THE DIRECTOR of Public Prosecutions (DPP) has taken a decision that no evidence will be taken at his office at the Winsure Building in Port of Spain for criminal trials.
Instead, he is maintaining that the taking of evidence will return to the Hall of Justice now that covid19 public health regulations have been relaxed to allow for gatherings of up to 25 people.
The DPP’s position was given at the virtual judge-alone trial being heard by Justice Lisa Ramsumair-Hinds.
At Friday’s sitting, prosecutors came under fire for a previous non-appearance before the judge earlier this week. Prosecutors had sought an adjournment so they could attend a meeting with the DPP, but the judge did not grant it.
She said the non-appearance by the State in matters where five indictments had been filed against accused people was “discourteous to the court.”
After dealing with that matter, state attorney Maria Lyons-Edwards also notified the judge that the DPP’s instructions were that they return to the Hall of Justice to continue to take the testimony of the prosecution’s witnesses in the case against Carlos Cezair who is charged with murder.
Lyons-Edwards said the traffic of people at the DPP’s office made it difficult to maintain social distancing and comply with health and safety guidelines.
It also disrupts the hearing of other matters, mainly magisterial cases also being heard virtually, when the courtroom being used is occupied for the trial. Concerns were also raised about the propriety and integrity of the trial when witnesses appear virtually.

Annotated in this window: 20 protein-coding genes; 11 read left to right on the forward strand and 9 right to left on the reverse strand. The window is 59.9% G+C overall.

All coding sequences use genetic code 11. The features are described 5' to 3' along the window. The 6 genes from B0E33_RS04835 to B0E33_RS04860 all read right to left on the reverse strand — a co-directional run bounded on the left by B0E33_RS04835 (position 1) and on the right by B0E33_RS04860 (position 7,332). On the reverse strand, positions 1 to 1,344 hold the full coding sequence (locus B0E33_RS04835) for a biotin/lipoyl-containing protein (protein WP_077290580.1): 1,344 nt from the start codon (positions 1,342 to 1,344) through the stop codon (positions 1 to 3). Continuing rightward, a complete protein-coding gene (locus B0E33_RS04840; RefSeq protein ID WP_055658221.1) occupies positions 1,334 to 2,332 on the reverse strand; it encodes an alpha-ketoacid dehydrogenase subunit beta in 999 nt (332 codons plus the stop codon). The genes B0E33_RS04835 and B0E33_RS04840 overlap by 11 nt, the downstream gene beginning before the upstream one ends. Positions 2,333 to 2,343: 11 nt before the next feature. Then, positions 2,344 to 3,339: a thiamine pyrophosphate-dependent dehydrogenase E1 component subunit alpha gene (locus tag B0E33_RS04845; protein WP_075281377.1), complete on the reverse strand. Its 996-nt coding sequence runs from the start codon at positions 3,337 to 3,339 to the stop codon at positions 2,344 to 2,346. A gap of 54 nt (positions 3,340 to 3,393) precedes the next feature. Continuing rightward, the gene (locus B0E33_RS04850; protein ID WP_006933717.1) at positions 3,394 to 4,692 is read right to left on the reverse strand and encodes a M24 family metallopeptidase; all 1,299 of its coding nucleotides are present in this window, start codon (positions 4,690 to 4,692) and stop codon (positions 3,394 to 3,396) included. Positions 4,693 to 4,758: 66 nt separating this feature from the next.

She said the DPP has said evidence will no longer be taken at that office.
Lyons-Edwards said the Office of the DPP was “quite willing to continue with the trial with protocols set out at the Hall of Justice.”
“We know it is open. We know criminal matters can continue to be taken virtually. No more evidence is to be taken here,” she said.
Ramsumair-Hinds said the DPP’s position was “interesting” and appeared to have been taken “almost overnight.”
She also reminded that this was not the first murder trial where the testimony of witnesses was taken from that office.
The judge told the prosecution to put its application for the change of venue in writing. She again said it was a discourtesy to the court not to telegraph the State’s position before Friday’s sitting.
“The court’s time has been fantastically wasted today,” she said.
Defence attorney Amerelle Francis said she too was taken by surprise by the application and asked if the DPP had sent official correspondence to the Chief Justice to say the Winsure Building location will not be used to take evidence.
“That is something the Chief Justice should be aware of,” she advised, saying it would be a matter for all courts to consider in the planning of the courtrooms.
“I think that also has an overall impact in planning and hearing of matters in criminal cases,” she said, adding that trials can be facilitated at the Hall of Justice to fit with the practice directions and the public health regulations.
Ramsumair-Hinds said while they found themselves at an “uncomfortable crossroads,” all parties must be careful to consider whose rights should be at the forefront.
“We need to crystallise issues dispassionately,” she said, adding that she has been in contact with the court executive administrator and the court manager for the criminal division for Port of Spain and there was a “Plan B” in the event it became necessary.